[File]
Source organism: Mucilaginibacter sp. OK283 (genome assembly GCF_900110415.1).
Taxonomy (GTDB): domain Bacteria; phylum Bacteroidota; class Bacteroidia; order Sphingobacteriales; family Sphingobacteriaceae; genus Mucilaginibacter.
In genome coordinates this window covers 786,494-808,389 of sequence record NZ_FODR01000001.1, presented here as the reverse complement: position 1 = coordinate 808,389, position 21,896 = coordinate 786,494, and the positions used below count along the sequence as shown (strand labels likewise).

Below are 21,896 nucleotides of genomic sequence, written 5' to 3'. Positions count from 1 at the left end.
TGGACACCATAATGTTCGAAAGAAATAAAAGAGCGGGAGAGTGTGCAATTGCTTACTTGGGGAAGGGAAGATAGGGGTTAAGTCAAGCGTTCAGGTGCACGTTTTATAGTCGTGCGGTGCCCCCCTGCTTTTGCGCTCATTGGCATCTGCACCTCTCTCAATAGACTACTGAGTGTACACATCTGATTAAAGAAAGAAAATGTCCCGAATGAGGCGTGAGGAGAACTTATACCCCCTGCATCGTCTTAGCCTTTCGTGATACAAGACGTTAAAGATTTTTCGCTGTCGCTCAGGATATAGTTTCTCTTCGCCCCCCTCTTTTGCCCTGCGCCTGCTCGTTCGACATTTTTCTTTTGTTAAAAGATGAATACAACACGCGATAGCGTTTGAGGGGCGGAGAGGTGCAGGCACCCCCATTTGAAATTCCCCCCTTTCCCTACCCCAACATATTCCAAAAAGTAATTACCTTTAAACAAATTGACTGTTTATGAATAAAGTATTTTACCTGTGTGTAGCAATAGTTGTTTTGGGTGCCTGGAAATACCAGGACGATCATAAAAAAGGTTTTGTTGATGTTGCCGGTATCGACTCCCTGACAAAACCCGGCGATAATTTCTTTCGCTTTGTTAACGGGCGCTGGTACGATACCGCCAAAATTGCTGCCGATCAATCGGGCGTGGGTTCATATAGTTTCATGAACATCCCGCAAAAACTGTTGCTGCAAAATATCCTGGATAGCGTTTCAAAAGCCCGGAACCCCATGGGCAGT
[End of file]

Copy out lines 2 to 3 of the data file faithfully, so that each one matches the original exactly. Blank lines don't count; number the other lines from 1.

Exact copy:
Taxonomy (GTDB): domain Bacteria; phylum Bacteroidota; class Bacteroidia; order Sphingobacteriales; family Sphingobacteriaceae; genus Mucilaginibacter.
In genome coordinates this window covers 786,494-808,389 of sequence record NZ_FODR01000001.1, presented here as the reverse complement: position 1 = coordinate 808,389, position 21,896 = coordinate 786,494, and the positions used below count along the sequence as shown (strand labels likewise).